How to become a Blacksmith. Read through our comprehensive job guide to learn more about this career.
What does a Blacksmith do?
Blacksmiths shape and join metals like steel, iron, copper and bronze to make both decorative and practical items. They also sometimes restore antique ironwork.
As a blacksmith, you could specialise in either of the following:
- industrial work, making items such as specialist tools, fire escapes or security grills
- artistic work, such as decorative ironwork, gates, sculptures and furniture.
Depending on the type of blacksmithing you are involved in, your work could include:
- using traditional hand tools such as hammers and anvils
- using power tools, such as power hammers, drills, air chisels and hydraulic presses
- using engineering machinery such as centre lathes, millers, grinders and welding equipment
- working with various metals, including wrought iron, mild steel, brass, bronze and copper
- heating the metal to the right temperature so that it can be shaped
- joining it to another piece of metal if necessary, using various methods of welding and riveting
- ‘finishing’ metal for its intended use.
If you specialise in artistic work, you will usually be self-employed, so would also need to find markets for your work (for example by attending craft shows and fairs) and carry out the administrative tasks involved in running a business. You would either produce your own designs or create pieces to suit clients’ requirements (‘commissions’).
Some blacksmiths are trained and registered as farriers, and shoe horses alongside their blacksmithing work. See the Farrier profile for details.
You may work between 35 and 40 hours a week, Monday to Friday, although you would usually be self-employed or work in a small business, so would arrange your hours to suit your workload.
Forges vary in size from small sheds to large engineering workshops. You would need to wear protective clothing such as boots, apron, gloves, safety glasses or a visor, and ear defenders.
Your work would be physically demanding. Industrial blacksmithing in particular can involve lifting, although you would use power tools for the heavier work.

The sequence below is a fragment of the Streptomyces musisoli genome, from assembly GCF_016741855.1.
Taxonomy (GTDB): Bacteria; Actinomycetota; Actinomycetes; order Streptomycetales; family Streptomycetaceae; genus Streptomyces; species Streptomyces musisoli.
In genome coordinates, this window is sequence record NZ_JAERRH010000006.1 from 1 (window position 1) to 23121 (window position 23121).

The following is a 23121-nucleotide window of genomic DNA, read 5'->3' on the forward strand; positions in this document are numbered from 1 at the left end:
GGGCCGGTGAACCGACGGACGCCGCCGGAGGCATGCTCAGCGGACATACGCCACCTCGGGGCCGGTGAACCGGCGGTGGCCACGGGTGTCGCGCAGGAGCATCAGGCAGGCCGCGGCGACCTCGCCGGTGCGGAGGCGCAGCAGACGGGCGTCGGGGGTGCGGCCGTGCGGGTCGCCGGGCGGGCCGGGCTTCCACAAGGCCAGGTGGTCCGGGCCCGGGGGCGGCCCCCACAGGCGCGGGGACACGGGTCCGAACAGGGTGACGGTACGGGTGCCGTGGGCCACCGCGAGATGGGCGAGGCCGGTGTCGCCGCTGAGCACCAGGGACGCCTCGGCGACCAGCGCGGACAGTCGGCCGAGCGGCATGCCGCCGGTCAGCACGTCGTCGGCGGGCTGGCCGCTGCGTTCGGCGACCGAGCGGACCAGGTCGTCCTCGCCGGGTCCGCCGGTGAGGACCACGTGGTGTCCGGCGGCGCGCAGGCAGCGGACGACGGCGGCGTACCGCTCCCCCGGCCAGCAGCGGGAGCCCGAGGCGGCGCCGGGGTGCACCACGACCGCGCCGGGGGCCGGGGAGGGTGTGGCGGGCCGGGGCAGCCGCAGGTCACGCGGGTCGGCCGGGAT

How much does a Blacksmith earn?
Salary and pay information:
- Salaries can start at between £16,000 and over £19,000 a year.
- Experienced blacksmiths can earn £27,000 or more.
However, earnings vary a great deal, as most blacksmiths are self-employed.
Figures are intended as a guideline only.
You can become a blacksmith in either of the following ways:
- learning the trade from an experienced blacksmith who is willing to offer on-the-job training
- completing a full-time college course.
If you want to train on the job, you will need to approach individual blacksmiths to see if they will take you on. You can find a directory of blacksmiths on the Worshipful Company of Blacksmiths website.
- Worshipful Company of Blacksmiths – directory of blacksmiths
You may be able to train for industrial blacksmithing by doing an Apprenticeship in engineering, combining training for NVQs in Fabrication and Welding with working for a blacksmith or specialist company. The Apprenticeships available in your area will depend on the local jobs market. To find out more about Apprenticeships, visit the Apprenticeships website.
Alternatively, you can do full-time courses which concentrate either on traditional blacksmithing skills or on design. These include BTEC level 3 and higher national qualifications, foundation degrees and degrees. You can also do short and weekend courses with some training providers.
Visit the British Artist Blacksmiths Association (BABA) website for information on finding courses. Entry requirements can vary, so you should check with individual colleges and universities. For design-related courses you will usually need a portfolio of your design work.
- British Artist Blacksmiths Association
Training and Development
Once you are working as a blacksmith you can develop your skills and knowledge by doing short, special interest courses. These are run by blacksmithing schools, experienced blacksmiths and professional bodies. They include day, weekend and residential courses. Visit the BABA website for details.
You can also gain awards from the Worshipful Company of Blacksmiths, depending on your level of ability and achievement. Check the Worshipful Company of Blacksmiths website for details.
Skills and Knowledge
- good hand-to-eye co-ordination
- good concentration, as much of the work is repetitive
- technical ability
- problem-solving skills
- motivation and self-discipline as you would often work alone
- business skills if you are self-employed
- creative and design skills if you want to specialise as an artist blacksmith.
You would usually be self-employed or work for a small family business. Demand for industrial blacksmithing is decreasing.
If you are self-employed you may need to have another job to supplement your income, especially in the early stages of your career.